Jeremy Brier is a barrister, writer and former Parliamentary Candidate.
There comes a point in every conflict involving Israel when someone, usually a Liberal Democrat, uses the “d” word. This time I confess I can resist it no longer. I have tried and tried, but it just has to be said. The number of Liberal Democrats who seem to have, well, something of a “Jewish problem” is just utterly disproportionate to the size of the party.
In case you missed it, last night, David Ward, the Lib Dem MP for Bradford East tweeted: “The big question is – if I lived in Gaza – would I fire a rocket? – probably yes”.
Let’s leave aside for the moment that this was not the big question. What David Ward would do if he lived in Gaza was in fact a question on nobody’s lips at all, except perhaps David Ward’s. But, regardless, consider what lies beneath this comment which states that, given a free choice, this MP would choose to fire a lethal weapon indiscriminately at a nation state. Where would you point your rocket, David? At an airport? At a school or a town? How many Jews would you hope to kill or maim for your gesture to be meaningful? There is much hysteria in this conflict but, with his shocking history of comments about “the Jews”, we should be unafraid to be call out comments which are beyond the pale. David Ward’s comments constitute an unacceptable endorsement of terrorism from an MP who should no longer enjoy the patronage of a mainstream political party.
But that’s not the end of it. Just a short while later, in response to some of the criticism rightfully coming David Ward’s way from the Board of Deputies of British Jews and others, Ed McMillan-Scott, a former Liberal Democrat MEP, tweeted: “David Ward can look after himself. The Board of Deputies is a frightful bag of disputatious Jews and the editor of the Jewish Chronicle is a prat.” Wow. “A bag of disputatious Jews.” Just roll that phrase over in your mind and consider the tone and mindset of someone who not only thinks like that but thinks it’s acceptable to publicly broadcast it. What does the word “Jews” add to that sentence? Nothing but the underlying intimation that the noun “Jews” is a negative; and a hate-filled nudge that somehow because they’re “Jews” they’re like, you know, even worse.
So much for last night. David Ward and Ed McMillan-Scott were only taking their place in a long line of controversies concerning the Liberal Democrats and charges of antisemtism. In 2008, Baroness Jenny Tonge claimed that “The Jewish lobby in the US … makes all political parties obey the will of Israel”, the old Nazi “tentacles” caricature which is remarkably inaccurate given that by far the biggest pro-Israel lobby in the US is the evangelical church (and the vast majority of American Jews vote Democrat, far cooler on Israel than the GOP). More infamously still, in 2010, Tonge said Israel should be investigated for harvesting the organs of earthquake victims in Haiti. This was a new nadir, even by contemporary standards, not just because it was so manifestly untrue, nor just because it was the resurrection of appalling blood libels against the Jewish people, but because it was actually an attempt to taint what was extraordinary and unsung aid work by the IDF. There are other examples. In 2013, there was the candidate in York; there was Sir Bob Russell equating the plight of Palestinians with the Holocaust; and then the Liberal Democrats Friends of Palestine which shared an anti-Semitic hate website.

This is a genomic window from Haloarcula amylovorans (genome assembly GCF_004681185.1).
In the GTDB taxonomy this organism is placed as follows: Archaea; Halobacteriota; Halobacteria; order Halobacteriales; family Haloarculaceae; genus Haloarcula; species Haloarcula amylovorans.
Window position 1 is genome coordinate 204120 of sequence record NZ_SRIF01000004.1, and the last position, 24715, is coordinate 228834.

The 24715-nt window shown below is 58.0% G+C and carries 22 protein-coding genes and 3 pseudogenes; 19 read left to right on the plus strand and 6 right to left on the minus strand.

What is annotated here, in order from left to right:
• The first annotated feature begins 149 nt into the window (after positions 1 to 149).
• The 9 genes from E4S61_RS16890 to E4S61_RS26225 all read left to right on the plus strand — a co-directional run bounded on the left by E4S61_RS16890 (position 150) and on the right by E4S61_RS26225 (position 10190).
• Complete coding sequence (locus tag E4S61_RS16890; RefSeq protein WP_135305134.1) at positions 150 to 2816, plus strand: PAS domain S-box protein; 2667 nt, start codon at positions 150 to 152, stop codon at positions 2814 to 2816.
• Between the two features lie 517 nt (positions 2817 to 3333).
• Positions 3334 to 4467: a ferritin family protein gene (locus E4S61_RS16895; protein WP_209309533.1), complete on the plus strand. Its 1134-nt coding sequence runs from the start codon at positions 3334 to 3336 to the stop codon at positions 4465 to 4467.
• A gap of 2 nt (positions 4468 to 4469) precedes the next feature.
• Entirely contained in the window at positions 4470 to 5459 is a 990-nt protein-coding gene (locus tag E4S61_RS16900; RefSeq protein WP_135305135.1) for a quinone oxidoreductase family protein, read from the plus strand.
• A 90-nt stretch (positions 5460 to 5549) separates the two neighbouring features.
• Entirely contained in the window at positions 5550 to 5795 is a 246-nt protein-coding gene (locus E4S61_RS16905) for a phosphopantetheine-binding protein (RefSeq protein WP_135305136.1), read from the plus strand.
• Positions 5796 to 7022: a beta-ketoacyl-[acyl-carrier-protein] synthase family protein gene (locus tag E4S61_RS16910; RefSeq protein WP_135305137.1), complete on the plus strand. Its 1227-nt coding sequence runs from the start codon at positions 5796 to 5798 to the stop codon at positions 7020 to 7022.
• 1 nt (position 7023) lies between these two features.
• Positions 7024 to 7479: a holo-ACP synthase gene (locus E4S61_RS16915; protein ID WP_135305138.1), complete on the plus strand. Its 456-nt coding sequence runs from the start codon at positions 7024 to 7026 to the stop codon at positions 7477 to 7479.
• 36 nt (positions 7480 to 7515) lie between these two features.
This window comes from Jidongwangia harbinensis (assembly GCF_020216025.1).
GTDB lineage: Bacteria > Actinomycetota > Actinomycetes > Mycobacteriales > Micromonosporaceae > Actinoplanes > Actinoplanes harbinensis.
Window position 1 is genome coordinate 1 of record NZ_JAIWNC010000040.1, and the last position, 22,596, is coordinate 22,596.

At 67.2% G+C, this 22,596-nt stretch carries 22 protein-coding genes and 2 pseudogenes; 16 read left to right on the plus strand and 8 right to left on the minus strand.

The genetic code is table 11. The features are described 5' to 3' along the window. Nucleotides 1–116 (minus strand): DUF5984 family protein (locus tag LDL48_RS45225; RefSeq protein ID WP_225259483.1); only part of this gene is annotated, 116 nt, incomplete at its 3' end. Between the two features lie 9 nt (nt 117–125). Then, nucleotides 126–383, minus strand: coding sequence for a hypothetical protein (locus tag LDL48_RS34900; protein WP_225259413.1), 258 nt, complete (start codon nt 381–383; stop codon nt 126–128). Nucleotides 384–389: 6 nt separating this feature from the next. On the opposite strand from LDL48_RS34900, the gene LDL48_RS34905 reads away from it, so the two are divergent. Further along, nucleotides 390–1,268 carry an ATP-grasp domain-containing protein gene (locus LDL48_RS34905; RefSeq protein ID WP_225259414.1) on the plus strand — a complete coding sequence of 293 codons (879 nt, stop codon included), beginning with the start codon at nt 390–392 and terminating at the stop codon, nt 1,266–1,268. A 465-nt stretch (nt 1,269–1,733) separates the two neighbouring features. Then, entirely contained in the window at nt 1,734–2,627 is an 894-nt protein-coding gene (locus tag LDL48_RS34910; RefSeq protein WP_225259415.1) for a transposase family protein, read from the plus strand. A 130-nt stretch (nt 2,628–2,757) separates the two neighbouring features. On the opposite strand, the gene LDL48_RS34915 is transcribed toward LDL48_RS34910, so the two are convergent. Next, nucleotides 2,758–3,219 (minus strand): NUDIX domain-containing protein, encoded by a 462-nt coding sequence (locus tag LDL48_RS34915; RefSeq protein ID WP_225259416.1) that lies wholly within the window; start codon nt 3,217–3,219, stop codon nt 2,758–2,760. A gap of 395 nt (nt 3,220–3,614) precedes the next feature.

Antisemitism can and does exist in small measure in all political parties, but it is the lack of core ideology and the absence of a disciplined, unifying mission at the heart of the Liberal Democrats that means that they have become a magnet for the politically outlandish: oddballs, loons and conspiracy theorists. Exactly the types that have always been attracted to antisemitic tropes.
As long ago as 2007, I wrote a piece for this site arguing that the Liberal Democrats needed to ask themselves: what do they want to be when they grow up? An unhappy mish-mash of sandal-wearers and economic liberals, I argued that if you do not exist as a party for a compelling reason, and you can’t tell the electorate why you exist, you become just a group of individuals with convictions. Not much has changed. Such disparate values do not bind the party’s hierarchy together and it is now something of a rabble where the freaks and extremists can mouth off without the careful thought or loyalty that a unified party engenders.
Many of us used to have a mild dislike of the Lib Dems for being holier-than-thou. Now they look holier-than-no-one. If Nick Clegg wants to start to address his rock-bottom poll ratings, he might do worse than rooting out the nasty streak that has long poisoned his party.